Human Rights in Iran

Author: Reza Afshari
Publisher: University of Pennsylvania Press
ISBN: 0812221397
Format: PDF, ePub, Docs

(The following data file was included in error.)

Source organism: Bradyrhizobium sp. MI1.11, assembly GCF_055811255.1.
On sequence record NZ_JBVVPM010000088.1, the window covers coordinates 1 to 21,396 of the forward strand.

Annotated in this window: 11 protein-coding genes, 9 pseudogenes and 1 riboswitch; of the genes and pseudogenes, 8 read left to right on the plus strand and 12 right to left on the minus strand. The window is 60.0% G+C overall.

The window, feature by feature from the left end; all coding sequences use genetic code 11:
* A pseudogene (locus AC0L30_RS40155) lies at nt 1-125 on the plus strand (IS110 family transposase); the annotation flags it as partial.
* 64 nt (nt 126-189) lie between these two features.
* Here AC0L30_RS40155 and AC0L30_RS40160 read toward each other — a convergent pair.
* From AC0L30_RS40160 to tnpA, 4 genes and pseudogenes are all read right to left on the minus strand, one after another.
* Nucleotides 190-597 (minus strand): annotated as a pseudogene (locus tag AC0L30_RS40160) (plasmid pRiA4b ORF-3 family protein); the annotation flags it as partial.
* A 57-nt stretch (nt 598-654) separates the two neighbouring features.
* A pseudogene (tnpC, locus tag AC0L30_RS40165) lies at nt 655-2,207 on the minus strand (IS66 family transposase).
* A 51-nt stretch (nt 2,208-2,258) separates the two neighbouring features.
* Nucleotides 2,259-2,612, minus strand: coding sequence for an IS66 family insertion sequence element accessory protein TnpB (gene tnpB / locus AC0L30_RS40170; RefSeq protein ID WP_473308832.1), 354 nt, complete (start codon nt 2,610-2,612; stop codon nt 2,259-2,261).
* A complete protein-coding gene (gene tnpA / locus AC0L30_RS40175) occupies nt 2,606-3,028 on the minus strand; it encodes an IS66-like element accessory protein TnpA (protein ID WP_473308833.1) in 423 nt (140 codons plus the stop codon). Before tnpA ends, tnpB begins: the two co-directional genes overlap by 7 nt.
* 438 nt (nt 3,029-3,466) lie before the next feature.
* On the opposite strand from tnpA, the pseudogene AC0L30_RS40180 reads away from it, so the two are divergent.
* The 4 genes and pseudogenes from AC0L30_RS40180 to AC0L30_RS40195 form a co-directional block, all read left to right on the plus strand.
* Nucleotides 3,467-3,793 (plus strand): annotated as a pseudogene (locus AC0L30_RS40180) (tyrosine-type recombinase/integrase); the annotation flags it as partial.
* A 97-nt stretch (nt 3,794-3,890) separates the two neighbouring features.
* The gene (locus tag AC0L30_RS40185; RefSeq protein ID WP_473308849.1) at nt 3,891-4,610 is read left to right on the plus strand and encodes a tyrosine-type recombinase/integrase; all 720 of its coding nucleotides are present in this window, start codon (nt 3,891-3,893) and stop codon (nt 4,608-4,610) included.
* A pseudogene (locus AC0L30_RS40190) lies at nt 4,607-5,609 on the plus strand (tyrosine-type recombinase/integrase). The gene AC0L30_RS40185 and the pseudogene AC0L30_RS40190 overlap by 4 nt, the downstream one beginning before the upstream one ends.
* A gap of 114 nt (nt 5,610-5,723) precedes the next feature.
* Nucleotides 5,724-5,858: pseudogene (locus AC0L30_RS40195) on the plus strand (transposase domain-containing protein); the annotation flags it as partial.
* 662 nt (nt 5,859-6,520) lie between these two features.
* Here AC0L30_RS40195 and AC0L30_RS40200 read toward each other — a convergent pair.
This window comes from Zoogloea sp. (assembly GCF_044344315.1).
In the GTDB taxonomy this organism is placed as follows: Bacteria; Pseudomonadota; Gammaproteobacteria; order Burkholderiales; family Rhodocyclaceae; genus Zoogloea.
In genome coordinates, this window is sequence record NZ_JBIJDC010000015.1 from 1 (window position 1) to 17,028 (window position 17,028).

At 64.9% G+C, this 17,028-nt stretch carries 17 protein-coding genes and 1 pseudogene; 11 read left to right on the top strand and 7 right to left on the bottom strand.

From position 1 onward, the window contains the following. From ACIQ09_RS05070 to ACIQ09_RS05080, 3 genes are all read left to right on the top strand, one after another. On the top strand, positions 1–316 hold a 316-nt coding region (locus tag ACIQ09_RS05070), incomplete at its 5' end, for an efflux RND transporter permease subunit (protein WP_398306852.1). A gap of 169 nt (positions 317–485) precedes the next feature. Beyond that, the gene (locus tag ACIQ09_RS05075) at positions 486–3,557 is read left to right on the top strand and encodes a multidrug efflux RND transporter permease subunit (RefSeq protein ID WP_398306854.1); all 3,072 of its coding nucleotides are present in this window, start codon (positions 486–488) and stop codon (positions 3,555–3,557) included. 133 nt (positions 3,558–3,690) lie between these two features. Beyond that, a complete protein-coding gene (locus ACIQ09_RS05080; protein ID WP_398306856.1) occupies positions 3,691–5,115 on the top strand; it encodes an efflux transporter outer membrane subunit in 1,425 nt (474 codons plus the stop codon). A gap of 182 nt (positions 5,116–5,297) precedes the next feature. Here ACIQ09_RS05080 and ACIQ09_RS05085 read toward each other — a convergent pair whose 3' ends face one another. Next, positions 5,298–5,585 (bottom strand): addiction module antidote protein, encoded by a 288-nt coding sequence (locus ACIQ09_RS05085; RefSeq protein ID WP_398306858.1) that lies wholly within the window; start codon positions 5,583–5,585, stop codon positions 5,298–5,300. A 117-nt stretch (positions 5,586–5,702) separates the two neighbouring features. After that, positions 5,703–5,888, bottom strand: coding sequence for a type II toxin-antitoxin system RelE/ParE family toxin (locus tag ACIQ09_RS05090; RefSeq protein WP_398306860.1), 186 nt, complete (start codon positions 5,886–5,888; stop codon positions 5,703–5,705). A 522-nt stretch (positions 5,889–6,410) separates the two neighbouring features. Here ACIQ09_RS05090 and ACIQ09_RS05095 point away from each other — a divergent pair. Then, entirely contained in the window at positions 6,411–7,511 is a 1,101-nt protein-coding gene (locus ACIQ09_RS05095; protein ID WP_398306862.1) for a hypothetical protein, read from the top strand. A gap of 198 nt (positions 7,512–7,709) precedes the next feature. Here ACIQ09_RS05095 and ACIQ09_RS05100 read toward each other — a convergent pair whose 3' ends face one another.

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Selected by Choice magazine as an Outstanding Academic Title Are the principles set forth in the Universal Declaration of Human Rights truly universal? Or, as some have argued, are they derived exclusively from Western philosophic traditions and therefore irrelevant to many non-Western cultures? Should a state's claims to indigenous traditions, and not international covenants, determine the scope of rights granted to its citizens? In his strong defense of the Declaration, Reza Afshari contends that the moral vision embodied in this and other agreements is a proper response to the abuses of the modern state. Asserting that the most serious violations of human rights by state rulers are motivated by political and economic factors rather than the purported concern for cultural authenticity, Afshari examines one particular state that has claimed cultural exception to the universality of human rights, the Islamic Republic of Iran. In his revealing case study, Afshari investigates how Islamic culture and Iranian politics since the fall of the Shah have affected human rights policy in that state. He exposes the human rights violations committed by ruling clerics in Iran since the Revolution, showing that Iran has behaved remarkably like other authoritarian governments in its human rights abuses. For more than two decades, Iran has systematically jailed, tortured, and executed dissidents without due process of law and assassinated political opponents outside state borders. Furthermore, like other oppressive states, Iran has regularly denied and countered the charges made by United Nations human rights monitors, defending its acts as authentic cultural practices. Throughout his study, Afshari addresses Iran's claims of cultural relativism, a controversial thesis in the intense ongoing debate over the universality of human rights. In prison memoirs he uncovers the actual human rights abuses committed by the Islamic Republic and the sociopolitical conditions that cause or permit them. Finally, Afshari turns to little-read UN reports that reveal that the dynamics of power between UN human rights monitors and Iranian leaders have proven ineffective at enforcing human rights policy in Iran. Critically analyzing the state's responses, Afshari shows that the Islamic Republic, like other oppressive states, has regularly denied and countered the charges made by UN human rights monitors, and when denials were patently implausible, it defended its acts as authentic cultural practices. This defense is equally unconvincing, since it lacked domestic cultural consensus.